IE 11 is not supported. For an optimal experience visit our site on another browser.

MIT professor wrongfully accused of spying for China helps make a major discovery 

Gang Chen, who was cleared after a lengthy DOJ investigation, said he is stepping away from federally funded research because of anxieties around being racially profiled. 

Months after an MIT professor was cleared of spying for China, he helped make a major scientific discovery. But he says the success has been bittersweet.

Gang Chen, who had espionage charges against him dismissed in January, was part of a research effort that last month discovered what could be the “best semiconductor material ever found,” the school announced. But Chen told NBC Asian America that after undergoing a lengthy Department of Justice investigation, he is stepping away from federally funded research, despite the discovery, because of anxieties around being racially profiled. 

“I hope it will draw the attention of the scientific community. I hope it will draw more attention of the government to fund more research in the area. But for me, I’m stopping that research,” Chen, a Chinese immigrant, said. “Basically, I’m done with federal funding.” 

Chen was among a team of researchers from MIT, the University of Houston and other institutions who were able to determine that the material cubic boron arsenide successfully conducts electricity and heat, making it an effective semiconductor. The discovery could have far-reaching effects, as silicon is currently among the most widely used semiconductors, making up the foundation of modern technology from computer chips to smartphones. And cubic boron arsenide could be a “promising candidate for next-generation electronics,” MIT said. 

The research, Chen emphasized, is still in its early stages and the material likely years away from commercial use. But the findings have “great potential,” he said, adding that his team first made predictions about the material in 2018, and that they’re “very happy our prediction was correct.”

These days, however, his work also comes with a steady level of anxiety and fear, because of the accusations that were lodged against him. 

“After my case was dropped, a lot of people said, ‘Now you should return to normal.’ But it’s not going to be normal. I have to find my new equilibrium,” Chen said. “I love science but I’m still living in fear. And many people like me are still living in fear. It’s really unfortunate. The wrongful prosecutions have created terror in people like me.”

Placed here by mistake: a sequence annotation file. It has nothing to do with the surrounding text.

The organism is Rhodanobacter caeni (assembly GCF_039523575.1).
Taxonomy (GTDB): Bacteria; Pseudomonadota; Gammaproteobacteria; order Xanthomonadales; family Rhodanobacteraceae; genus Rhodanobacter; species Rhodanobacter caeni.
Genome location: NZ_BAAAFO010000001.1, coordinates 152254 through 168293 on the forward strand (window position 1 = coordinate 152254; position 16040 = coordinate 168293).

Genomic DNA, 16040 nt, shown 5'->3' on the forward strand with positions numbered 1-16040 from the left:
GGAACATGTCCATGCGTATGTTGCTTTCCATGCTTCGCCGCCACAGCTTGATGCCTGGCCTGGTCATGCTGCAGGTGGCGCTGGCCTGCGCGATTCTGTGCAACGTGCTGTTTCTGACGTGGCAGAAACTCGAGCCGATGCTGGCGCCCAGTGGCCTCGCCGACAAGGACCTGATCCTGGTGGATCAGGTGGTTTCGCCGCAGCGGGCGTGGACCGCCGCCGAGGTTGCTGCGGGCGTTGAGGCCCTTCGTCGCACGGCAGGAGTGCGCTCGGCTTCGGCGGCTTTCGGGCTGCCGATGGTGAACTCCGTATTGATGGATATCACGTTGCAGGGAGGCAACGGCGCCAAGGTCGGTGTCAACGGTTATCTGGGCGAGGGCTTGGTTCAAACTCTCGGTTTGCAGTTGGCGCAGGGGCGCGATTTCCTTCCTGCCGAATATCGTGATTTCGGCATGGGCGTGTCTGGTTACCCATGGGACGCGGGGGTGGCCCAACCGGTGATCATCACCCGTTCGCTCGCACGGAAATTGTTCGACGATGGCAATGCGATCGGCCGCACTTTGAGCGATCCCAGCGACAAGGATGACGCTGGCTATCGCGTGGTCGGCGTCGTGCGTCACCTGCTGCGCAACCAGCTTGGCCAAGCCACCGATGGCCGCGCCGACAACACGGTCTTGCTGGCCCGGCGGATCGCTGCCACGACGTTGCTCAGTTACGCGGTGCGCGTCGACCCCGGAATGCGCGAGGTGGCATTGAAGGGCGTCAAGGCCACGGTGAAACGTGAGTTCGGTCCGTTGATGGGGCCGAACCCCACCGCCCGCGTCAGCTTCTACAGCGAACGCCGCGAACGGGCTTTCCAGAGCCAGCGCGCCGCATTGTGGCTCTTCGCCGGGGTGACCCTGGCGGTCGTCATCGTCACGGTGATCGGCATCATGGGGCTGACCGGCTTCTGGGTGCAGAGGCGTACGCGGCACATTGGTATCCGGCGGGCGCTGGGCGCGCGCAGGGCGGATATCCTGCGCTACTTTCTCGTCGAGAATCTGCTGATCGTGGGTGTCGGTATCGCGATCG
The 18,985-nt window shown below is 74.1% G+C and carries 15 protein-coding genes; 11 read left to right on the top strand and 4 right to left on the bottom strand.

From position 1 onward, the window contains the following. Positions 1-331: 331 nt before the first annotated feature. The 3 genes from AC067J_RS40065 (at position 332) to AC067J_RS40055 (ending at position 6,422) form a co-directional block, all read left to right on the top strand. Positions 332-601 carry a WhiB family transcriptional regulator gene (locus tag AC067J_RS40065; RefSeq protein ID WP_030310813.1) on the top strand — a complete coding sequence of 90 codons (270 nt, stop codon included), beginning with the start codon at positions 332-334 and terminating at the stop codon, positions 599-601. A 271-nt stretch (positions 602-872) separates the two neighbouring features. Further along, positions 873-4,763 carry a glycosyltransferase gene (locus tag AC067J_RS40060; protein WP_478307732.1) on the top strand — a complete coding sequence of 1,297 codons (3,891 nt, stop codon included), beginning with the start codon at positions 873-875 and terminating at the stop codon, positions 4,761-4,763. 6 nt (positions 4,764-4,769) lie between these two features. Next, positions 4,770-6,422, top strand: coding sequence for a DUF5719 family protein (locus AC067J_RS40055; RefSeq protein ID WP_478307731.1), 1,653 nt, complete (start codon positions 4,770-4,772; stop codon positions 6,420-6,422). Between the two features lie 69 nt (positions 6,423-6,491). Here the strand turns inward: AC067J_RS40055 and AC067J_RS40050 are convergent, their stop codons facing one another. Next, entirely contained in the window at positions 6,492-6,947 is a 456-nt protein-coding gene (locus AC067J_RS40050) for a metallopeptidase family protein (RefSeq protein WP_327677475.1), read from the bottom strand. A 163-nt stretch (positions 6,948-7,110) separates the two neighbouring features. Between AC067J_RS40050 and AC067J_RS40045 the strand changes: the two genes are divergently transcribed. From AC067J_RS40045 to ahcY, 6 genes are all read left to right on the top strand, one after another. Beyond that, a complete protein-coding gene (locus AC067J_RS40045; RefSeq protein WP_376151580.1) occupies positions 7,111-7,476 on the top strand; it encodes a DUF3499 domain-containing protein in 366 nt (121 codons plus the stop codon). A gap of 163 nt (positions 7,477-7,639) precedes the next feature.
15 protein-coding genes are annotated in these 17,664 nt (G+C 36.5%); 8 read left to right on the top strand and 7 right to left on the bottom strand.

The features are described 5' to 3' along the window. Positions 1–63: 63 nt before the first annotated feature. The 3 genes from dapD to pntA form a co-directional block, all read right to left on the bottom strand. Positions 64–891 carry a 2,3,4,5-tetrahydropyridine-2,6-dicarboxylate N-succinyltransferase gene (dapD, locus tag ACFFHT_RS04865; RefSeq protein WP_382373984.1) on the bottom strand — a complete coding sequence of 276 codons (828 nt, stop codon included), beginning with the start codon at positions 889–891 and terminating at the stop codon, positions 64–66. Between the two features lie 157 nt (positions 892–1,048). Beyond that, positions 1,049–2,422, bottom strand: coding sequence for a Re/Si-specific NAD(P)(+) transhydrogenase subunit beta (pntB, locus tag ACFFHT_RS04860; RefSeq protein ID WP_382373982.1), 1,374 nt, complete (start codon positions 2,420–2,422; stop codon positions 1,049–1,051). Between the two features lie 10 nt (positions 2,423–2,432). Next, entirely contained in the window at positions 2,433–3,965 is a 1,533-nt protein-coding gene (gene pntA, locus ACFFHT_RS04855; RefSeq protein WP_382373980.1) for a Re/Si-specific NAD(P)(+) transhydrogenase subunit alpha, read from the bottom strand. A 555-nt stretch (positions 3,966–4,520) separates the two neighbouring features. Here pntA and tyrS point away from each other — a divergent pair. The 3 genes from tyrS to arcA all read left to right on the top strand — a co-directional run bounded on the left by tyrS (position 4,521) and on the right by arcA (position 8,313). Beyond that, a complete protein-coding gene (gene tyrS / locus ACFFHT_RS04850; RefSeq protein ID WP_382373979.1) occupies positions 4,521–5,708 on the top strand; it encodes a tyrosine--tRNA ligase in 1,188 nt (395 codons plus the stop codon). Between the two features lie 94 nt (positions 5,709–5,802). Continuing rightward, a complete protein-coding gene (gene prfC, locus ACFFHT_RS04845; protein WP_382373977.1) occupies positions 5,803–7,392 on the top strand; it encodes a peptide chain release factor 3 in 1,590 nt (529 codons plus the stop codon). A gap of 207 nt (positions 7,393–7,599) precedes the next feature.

Not only does Chen want to distance himself from federally funded work, but certain tasks like opening emails from international scholars, he says, has become nerve-wracking. The damage has been done. 

More than a year ago, the government alleged that Chen had concealed affiliations with several Chinese entities in an Energy Department grant application and encouraged students to apply for positions in China, among several other accusations. But 170 MIT faculty members signed a letter alleging that much of the activity that had been interpreted as espionage, like evaluation of research proposals, for example, were “standard practices” and “some of the most routine and even innocuous elements of our professional lives.” His CV, shared on the MIT website, contains dozens of references to China, and his publications cite international funding, the faculty wrote, “specifically from the very sources claimed in the complaint to be ‘hidden.’"

In January 2021, federal agents stormed Chen’s house, arresting him in front of his family. The year that followed, Chen recalls, was difficult. While the university stood by him, providing legal counsel, he said his professional reputation is still “damaged.” He was put on paid leave and many of his students and postdocs had to reorient their career paths. 

“The worst is that the U.S., as a beacon to the world in attracting talents, that has diminished,” Chen said.